Florida -(Ammoland.com)- On 10 July, 2019, at about 8:20 p.m. an armed home invasion occurred at a rural residence in Summerfield, Florida. The house is located on 20 acres, surrounded by dense forest, at the end of a 300-yard driveway. At least two men entered the home. The victim believes a third person entered the home.
The homeowner said one of the men had knocked on the door earlier, asking for help with a vehicle. The homeowner told him he could not help because he was disabled. Then he took a nap.
Sunset in Summerfield on 10 July was at 8:30. A few minutes before sunset, at about 8:20, the homeowner heard a loud noise as the home invaders broke into the home. He grabbed his AR15 from alongside the bed. He saw one masked invader and fired. Another home invader fired back and was fired upon. One invader, 21-Year-old Keith Jackson, Jr. died inside the house with a semi-automatic handgun nearby. He was wearing a “Jason” mask from the Friday 13th movie series. He was also wearing gloves. The high temperature on 10 July was 91 degrees. Another, 22-year-old Nigel Doyle was found, mortally wounded, outside the home near a pump action shotgun.
The 61-year-old homeowner was wounded in the abdomen. The police found him in a bedroom with the AR15 type rifle across his legs. He has been reported in stable condition at the local hospital. A neighbor reported the 61-year-old was a veteran who often did target practice on his property. Some commenters were of the opinion the home invasion suspects should not have picked him as a victim. From ocala.com:
SUMMERFIELD — Marion County sheriff’s officials say a homeowner armed with an AR-15 shot and killed two intruders and was injured himself during a home invasion robbery in Summerfield Wednesday night.
Two other robbery suspects — Robert John Hamilton, 19, of Ocala, and Seth Adam Rodriguez, 22, of Belleview — were detained near the scene, according got the Marion County Sheriff’s Office.
Nigel Doyle, 22, of Summerfield, and Keith Jackson Jr., 21, Ocala, were killed. The homeowner, whose name was not released by the Sheriff’s Office, was in stable condition at a hospital Thursday morning.
Two other suspects, Hamilton and Rodriquez, were found during a police search outside the home.
Rodriquez has no criminal history and claims he tried to stop the robbery. Rodriquez is reported to have said that Hamilton kicked in the front door. Hamilton has a conviction for grand theft. Hamilton denied being at the scene of the home invasion.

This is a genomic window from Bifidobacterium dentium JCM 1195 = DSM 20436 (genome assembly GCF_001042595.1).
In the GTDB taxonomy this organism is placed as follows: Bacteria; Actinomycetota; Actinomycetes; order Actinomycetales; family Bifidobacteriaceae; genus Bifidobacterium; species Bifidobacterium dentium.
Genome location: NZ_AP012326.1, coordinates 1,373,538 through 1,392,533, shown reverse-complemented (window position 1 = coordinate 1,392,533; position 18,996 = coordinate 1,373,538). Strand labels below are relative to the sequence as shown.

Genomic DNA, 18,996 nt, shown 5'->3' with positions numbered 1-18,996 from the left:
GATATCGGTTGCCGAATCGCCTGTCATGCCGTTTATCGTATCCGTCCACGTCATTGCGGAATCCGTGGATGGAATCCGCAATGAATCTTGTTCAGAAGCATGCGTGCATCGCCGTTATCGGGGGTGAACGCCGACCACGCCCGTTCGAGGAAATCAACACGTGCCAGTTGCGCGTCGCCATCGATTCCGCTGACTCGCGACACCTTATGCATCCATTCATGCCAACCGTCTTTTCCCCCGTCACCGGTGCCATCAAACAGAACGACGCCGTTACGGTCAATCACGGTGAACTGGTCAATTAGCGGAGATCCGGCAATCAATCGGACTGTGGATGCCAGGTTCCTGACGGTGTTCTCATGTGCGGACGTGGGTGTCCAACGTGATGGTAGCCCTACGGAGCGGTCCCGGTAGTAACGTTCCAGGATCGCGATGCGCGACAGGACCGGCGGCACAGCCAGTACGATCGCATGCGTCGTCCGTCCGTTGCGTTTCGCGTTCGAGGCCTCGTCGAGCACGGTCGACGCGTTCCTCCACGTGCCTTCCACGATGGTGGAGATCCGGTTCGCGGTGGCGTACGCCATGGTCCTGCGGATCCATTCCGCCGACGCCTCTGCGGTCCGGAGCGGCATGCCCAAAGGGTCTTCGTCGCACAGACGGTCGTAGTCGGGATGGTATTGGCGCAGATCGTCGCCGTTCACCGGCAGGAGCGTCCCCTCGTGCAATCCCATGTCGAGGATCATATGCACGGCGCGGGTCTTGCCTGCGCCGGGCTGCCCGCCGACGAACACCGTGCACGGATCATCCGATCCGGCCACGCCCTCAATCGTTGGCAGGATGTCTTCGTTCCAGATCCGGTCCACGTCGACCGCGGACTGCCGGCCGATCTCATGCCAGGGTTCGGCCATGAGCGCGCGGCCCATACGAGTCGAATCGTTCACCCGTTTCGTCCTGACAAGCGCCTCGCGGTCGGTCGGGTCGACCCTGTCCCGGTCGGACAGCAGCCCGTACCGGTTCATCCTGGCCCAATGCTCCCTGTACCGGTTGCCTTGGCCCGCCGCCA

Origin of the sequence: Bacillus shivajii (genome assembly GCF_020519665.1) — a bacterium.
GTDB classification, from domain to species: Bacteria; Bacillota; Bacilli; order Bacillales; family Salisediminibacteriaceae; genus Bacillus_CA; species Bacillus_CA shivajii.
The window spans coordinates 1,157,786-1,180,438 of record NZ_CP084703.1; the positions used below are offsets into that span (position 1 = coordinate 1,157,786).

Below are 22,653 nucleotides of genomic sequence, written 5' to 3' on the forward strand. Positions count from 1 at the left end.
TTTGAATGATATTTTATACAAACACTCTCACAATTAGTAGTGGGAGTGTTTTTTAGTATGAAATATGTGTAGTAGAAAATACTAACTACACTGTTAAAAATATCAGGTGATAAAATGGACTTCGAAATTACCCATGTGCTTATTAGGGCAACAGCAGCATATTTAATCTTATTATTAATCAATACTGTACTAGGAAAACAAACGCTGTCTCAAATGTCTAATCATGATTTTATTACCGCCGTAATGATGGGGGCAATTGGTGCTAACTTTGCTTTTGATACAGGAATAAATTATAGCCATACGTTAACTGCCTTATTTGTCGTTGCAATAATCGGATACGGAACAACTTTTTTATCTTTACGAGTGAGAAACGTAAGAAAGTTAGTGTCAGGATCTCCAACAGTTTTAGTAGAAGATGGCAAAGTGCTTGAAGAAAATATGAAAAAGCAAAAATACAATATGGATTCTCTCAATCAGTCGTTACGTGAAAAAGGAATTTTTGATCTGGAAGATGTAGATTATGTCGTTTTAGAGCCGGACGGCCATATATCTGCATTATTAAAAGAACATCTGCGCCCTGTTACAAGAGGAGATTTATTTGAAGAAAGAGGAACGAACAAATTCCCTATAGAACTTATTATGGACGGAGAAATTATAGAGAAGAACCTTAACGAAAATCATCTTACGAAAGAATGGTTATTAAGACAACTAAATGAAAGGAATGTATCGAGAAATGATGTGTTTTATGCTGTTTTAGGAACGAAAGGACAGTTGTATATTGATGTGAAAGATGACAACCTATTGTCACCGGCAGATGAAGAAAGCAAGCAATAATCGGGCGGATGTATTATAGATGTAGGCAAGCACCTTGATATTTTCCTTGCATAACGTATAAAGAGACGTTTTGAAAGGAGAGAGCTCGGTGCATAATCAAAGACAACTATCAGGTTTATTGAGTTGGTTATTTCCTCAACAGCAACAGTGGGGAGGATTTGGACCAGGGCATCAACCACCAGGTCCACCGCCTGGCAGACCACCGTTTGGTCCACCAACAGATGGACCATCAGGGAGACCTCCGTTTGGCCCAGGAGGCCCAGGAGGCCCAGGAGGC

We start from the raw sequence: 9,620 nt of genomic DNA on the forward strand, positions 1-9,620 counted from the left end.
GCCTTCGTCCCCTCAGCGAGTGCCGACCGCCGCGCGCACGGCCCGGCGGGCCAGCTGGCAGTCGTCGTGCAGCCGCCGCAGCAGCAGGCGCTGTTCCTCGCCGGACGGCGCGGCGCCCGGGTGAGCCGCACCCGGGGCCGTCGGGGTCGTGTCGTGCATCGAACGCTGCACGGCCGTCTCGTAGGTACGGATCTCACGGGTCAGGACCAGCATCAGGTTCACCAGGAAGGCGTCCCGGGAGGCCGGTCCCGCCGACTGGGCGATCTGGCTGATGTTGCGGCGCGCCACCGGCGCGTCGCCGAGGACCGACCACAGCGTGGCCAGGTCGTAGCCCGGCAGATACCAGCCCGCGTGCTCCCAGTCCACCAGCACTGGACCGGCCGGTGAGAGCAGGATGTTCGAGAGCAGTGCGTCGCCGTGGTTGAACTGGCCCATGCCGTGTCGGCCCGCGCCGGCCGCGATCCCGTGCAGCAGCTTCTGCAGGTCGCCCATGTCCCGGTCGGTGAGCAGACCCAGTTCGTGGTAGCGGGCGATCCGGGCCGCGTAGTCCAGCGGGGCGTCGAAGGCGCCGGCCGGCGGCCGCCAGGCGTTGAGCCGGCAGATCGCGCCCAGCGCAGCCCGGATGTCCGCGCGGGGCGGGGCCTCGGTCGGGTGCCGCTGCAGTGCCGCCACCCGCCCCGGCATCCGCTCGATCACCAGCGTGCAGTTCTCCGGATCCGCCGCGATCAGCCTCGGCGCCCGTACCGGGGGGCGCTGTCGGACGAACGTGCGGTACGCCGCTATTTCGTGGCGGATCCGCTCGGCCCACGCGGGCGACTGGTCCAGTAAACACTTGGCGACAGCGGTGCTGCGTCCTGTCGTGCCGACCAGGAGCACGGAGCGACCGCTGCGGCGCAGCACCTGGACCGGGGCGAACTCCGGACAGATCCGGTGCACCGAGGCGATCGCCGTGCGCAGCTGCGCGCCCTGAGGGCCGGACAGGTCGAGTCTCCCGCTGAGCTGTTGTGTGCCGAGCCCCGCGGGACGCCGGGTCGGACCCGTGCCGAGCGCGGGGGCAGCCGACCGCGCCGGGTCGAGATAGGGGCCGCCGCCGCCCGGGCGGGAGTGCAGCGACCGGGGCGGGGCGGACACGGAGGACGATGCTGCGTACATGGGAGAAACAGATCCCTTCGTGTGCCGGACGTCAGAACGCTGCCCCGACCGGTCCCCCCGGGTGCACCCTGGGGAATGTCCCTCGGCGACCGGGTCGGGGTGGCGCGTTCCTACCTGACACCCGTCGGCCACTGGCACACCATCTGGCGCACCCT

In many home invasions, the caliber and/or make of the firearm used is not identified. In this case, in the Ocala.com source linked in the AP article, the AR15 is mentioned in the first line of the story. At least two firearms are associated with the home invaders, a semi-automatic pistol and a pump shotgun. It is not clear if any other firearms were found outside the home.
A black Volkswagen registered to Keith Jackson and Keith Jackson, Jr. was found near the house. A neighbor reported seeing a black Volkswagen in the neighborhood on two days prior to the home invasion.
The story illustrates many of the advantages of the AR15 for home defense. The 61-year-old veteran had no difficulty firing the AR15 effectively. The rifle was chosen by the military for its ease of use, effective cartridge, and reliability.
All of these things were stressed when DARPA did a field test of 1000 early military versions of the rifle in Vietnam in 1962. Unfortunately, the ordinance department changed the specifications of the ammunition from IMR gunpowder to a ball gunpowder. The ball gun powder used calcium at a level high enough to clog the gas tube on the AR15, causing rifles to jam no matter how much they were cleaned. The rifle had not been tested or accepted with the new ammunition.
After Vietnam, the ammunition problems were fixed and the rifle modified. The lessons learned from the military experience in Vietnam have resulted in rifle and ammunition changes. Those changes work to the advantage of the semi-automatic civilian versions of the AR15. Because the civilian AR15 is semi-automatic, it avoids many of the problems claimed to be caused by the cyclic rate of the full auto military versions. In addition, the sheer volume of ammunition fired through an AR15 is likely to be much less than what was fired through the M16 in combat.
There are no charges against the veteran at this time.
About Dean Weingarten:
Dean Weingarten has been a peace officer, a military officer, was on the University of Wisconsin Pistol Team for four years, and was first certified to teach firearms safety in 1973. He taught the Arizona concealed carry course for fifteen years until the goal of constitutional carry was attained. He has degrees in meteorology and mining engineering, and recently retired from the Department of Defense after a 30 year career in Army Research, Development, Testing, and Evaluation.